on Jewish history--though nobody is going to be testing you on any details).In
what ways are you prepared to take on responsibility not just for a set of
theological ideas and spiritual practices, but for being part of a people and a
community with a 3500 year history?
After discussing some
or all of the above questions with you, the Beyt Din will witness your mikvah (submergence
for a moment in flowing water) and your saying the appropriate prayers
(approximately 4 sentences in Hebrew). Men are required to have circumcision,
and if already circumcised, to have hatafat dam, a drop of blood from the
VIII. Community Welcome
We will have an annual ceremony to
welcome new converts to the community on Shavuot. In addition, we will have a
ceremony for each individual convert at the nearest possible Shabbat to the
conversion or, if possible, immediately following the conversion. You will be
asked to create a ritual that makes sense to you, and to describe some of the
experience and what it has meant for you (at whatever level feels comfortable
a. Private Tutoring and/or special classes: these costs
will vary with the fees of your tutor.
b .Monthly meetings with Rabbi Lerner: at $140/hour--unless you really can't afford that, in which case tell Rabbi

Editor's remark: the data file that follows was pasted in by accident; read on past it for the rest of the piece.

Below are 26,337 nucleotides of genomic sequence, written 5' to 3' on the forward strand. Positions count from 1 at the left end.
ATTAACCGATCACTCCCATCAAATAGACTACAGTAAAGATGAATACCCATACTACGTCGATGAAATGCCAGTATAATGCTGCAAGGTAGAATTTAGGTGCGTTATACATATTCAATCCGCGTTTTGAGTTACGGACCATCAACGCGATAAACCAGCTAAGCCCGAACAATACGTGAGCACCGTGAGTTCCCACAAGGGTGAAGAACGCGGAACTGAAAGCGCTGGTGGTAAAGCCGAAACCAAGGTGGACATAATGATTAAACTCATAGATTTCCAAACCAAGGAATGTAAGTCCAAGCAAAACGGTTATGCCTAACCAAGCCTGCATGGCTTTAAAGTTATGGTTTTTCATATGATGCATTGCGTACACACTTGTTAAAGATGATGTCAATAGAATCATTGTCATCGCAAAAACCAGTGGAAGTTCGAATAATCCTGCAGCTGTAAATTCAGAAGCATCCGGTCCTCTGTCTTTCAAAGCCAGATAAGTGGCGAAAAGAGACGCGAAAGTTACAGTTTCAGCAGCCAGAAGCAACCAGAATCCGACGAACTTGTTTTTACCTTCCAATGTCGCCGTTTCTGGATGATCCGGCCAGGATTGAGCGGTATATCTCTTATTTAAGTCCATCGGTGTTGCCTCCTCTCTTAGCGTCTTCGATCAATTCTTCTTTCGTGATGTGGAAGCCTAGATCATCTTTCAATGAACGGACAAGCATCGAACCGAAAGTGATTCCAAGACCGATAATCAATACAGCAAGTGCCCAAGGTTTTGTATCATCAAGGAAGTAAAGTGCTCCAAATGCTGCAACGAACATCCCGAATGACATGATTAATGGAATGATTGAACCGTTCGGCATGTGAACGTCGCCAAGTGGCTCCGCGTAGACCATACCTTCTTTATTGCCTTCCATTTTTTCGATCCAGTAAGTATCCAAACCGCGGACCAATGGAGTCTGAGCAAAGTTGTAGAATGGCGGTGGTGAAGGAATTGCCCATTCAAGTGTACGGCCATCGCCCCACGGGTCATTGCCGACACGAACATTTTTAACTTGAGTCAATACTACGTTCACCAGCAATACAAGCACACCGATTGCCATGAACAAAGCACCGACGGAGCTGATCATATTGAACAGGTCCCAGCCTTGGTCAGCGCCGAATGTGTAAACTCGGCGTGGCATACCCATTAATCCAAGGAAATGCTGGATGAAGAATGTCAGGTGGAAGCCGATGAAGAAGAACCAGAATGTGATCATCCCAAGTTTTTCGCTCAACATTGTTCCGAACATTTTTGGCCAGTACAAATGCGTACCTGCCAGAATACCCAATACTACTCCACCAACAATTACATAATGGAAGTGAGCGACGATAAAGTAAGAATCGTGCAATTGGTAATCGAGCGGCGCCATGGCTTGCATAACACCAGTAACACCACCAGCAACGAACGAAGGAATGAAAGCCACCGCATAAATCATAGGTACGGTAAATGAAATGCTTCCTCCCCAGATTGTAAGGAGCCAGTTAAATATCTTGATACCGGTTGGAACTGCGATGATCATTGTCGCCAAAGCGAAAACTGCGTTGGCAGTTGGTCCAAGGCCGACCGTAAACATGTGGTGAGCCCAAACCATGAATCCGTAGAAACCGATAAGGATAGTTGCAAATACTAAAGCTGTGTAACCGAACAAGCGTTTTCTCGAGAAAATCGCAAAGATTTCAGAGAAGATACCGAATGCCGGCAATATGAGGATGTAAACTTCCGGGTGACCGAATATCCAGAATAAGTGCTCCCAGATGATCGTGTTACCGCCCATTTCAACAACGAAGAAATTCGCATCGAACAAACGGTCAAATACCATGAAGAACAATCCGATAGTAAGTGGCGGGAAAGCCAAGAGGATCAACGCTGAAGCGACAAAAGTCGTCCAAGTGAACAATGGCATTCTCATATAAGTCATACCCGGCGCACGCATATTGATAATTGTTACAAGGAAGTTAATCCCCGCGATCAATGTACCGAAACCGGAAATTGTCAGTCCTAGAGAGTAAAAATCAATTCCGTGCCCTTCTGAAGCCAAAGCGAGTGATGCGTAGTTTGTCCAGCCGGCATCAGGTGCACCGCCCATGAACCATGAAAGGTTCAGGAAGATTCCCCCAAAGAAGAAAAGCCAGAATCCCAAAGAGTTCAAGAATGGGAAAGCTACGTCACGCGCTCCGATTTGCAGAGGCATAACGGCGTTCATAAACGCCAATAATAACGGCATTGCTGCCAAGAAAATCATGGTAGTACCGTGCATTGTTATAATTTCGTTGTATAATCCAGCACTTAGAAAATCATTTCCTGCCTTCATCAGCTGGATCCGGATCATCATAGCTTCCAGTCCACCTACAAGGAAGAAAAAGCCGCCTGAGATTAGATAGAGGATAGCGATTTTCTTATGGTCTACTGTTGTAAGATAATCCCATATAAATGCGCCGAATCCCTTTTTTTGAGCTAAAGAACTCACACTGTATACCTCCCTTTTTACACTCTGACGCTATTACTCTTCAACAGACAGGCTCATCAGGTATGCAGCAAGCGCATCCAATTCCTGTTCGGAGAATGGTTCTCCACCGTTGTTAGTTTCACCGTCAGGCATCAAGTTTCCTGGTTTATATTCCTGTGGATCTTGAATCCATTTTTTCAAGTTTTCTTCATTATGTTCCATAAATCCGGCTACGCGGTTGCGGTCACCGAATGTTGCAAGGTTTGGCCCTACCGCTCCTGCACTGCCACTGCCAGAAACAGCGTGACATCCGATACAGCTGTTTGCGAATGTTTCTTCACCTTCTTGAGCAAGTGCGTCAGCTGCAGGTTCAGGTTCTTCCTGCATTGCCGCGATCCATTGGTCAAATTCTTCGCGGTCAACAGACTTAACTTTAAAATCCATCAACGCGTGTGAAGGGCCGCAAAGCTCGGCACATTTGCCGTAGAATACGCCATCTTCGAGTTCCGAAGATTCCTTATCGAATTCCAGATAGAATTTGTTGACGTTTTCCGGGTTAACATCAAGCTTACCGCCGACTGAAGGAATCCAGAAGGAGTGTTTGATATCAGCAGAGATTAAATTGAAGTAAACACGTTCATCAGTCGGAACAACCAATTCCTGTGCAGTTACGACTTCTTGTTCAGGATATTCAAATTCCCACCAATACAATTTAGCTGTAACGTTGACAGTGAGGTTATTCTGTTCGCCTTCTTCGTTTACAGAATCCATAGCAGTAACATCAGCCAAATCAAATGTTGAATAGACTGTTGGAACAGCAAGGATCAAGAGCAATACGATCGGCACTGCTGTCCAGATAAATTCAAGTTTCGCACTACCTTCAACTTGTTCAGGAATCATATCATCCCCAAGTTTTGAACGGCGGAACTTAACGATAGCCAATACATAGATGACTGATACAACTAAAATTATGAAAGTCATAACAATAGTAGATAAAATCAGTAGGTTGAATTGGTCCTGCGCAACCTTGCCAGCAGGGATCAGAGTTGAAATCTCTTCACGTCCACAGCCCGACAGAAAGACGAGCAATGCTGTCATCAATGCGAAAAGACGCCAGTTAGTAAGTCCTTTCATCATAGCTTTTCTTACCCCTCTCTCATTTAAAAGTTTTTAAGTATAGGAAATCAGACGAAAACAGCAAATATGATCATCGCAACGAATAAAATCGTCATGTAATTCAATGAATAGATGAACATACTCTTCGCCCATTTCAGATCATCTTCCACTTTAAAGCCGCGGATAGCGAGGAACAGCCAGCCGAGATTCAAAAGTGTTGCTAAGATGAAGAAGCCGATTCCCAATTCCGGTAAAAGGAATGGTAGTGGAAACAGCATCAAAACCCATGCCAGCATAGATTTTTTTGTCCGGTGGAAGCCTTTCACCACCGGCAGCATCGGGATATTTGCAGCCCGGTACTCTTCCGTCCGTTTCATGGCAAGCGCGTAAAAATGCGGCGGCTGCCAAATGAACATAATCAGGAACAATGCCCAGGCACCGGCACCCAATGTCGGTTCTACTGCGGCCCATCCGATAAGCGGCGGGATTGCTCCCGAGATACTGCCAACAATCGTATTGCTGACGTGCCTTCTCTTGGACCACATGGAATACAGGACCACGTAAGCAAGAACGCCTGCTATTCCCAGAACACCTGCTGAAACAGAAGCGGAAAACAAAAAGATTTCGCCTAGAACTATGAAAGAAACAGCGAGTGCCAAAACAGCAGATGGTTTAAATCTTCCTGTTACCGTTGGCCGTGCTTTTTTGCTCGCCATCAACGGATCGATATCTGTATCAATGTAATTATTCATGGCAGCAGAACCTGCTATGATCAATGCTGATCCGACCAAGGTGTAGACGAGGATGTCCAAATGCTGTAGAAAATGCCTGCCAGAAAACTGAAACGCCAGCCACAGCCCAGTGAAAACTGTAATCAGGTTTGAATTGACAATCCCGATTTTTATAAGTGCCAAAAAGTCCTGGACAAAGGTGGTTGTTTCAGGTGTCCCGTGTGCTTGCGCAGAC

Lerner what you can afford.
c. Synagogue fee: Beyt Tikkun will charge a fee for the
conversion process. Sliding fee scales: From $3000 (for annual family
incomes above $100,000 a year) to $200 (for annual incomes below $25,000 a
year), depending on your income.
We do not like having to charge you any
fee, but unfortunately , we do not yet have enough monies to hire Rabbi.
Lerner on a full time basis, so when we provide these additional services
we have to charge.
You should tell Rabbi Lerner what you think you can
afford (and you don't have to know the full picture on this till months after
you've started). Some members have agreed to pay this amount of money over the
course of several years, others have paid in two or three lump sums. We do not
want you to worry about the money--we will work out something that feels
comfortable to you--and you can take your time before deciding how much you are
planning to pay. These fees are in addition to whatever your annual membership
fees have become.
If, after reading this, you want to
proceed, we suggest you call Rabbi Lerner at 510-528-6250 or 510 644
1200 and set up a first meeting. .